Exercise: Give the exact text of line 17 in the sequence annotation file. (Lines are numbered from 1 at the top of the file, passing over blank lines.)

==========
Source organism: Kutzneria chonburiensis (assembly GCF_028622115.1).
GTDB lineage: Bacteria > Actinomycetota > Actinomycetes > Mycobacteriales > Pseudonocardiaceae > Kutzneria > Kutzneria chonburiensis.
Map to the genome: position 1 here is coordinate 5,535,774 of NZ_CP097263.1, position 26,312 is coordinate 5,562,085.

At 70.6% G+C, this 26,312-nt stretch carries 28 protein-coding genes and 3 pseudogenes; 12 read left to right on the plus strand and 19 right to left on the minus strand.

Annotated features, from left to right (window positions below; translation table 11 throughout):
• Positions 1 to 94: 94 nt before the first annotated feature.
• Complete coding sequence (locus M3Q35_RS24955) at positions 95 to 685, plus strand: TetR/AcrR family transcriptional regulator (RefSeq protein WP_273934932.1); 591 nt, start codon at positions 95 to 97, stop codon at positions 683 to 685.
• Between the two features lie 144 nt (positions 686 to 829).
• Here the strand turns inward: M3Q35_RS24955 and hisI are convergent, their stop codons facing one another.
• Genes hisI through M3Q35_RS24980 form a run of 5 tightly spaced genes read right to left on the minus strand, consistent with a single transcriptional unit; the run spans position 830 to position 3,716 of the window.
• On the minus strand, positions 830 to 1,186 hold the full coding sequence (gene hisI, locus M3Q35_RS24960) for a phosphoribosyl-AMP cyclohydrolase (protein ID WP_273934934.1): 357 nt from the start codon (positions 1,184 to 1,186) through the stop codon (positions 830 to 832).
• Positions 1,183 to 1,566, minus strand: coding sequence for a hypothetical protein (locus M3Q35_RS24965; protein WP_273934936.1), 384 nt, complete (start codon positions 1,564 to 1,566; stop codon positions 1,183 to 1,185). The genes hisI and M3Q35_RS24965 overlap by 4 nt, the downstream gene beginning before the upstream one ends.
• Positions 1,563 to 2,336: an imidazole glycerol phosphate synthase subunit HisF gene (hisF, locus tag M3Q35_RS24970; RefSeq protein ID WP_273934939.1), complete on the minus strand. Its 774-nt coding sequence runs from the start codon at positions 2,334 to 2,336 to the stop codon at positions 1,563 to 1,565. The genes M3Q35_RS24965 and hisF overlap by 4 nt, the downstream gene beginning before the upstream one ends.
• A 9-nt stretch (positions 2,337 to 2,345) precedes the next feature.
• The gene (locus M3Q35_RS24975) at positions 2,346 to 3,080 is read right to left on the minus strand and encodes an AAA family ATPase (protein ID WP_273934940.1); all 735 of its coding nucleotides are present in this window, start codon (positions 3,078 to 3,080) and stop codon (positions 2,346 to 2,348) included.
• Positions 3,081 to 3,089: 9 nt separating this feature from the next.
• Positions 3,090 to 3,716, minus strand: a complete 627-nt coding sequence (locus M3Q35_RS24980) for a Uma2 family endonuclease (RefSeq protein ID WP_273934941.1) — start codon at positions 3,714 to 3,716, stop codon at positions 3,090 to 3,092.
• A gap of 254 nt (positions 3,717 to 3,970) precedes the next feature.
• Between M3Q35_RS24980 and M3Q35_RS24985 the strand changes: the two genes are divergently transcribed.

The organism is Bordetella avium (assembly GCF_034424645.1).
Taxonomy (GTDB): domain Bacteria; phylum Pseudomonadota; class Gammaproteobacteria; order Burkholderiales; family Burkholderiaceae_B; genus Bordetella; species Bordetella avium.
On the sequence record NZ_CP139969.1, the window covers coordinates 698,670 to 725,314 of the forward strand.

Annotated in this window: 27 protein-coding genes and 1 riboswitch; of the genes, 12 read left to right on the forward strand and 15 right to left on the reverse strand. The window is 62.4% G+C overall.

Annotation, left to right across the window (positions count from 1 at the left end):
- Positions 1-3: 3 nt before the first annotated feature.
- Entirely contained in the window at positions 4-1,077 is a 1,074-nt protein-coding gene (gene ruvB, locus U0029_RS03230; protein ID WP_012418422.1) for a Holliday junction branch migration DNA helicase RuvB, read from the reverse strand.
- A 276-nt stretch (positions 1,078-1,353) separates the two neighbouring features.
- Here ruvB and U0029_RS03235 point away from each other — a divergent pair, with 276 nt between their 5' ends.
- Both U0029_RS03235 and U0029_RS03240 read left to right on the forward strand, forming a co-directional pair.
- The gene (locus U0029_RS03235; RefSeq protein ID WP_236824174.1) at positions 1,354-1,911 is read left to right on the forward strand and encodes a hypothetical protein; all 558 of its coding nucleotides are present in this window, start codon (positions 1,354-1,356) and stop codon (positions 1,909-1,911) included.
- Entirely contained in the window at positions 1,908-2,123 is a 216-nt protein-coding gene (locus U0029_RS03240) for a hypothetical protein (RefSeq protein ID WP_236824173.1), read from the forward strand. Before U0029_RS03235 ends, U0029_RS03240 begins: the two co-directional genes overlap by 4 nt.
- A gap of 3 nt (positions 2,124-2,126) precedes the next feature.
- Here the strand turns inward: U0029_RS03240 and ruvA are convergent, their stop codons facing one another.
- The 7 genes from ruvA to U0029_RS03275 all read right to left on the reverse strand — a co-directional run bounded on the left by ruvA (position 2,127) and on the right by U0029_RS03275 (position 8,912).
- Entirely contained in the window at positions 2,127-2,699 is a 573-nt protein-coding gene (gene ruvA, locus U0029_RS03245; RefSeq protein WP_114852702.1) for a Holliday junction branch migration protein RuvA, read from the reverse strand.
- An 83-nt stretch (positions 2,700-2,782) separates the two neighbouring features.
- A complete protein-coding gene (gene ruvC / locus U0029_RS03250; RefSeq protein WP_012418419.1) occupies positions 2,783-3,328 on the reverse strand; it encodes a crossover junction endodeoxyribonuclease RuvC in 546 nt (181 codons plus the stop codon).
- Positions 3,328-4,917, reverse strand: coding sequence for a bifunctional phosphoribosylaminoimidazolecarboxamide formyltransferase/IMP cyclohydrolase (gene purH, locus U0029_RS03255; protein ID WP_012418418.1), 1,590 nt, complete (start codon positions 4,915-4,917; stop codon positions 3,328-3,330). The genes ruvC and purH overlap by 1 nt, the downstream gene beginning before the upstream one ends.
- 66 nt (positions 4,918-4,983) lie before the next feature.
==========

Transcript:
• Positions 3,090 to 3,716, minus strand: a complete 627-nt coding sequence (locus M3Q35_RS24980) for a Uma2 family endonuclease (RefSeq protein ID WP_273934941.1) — start codon at positions 3,714 to 3,716, stop codon at positions 3,090 to 3,092.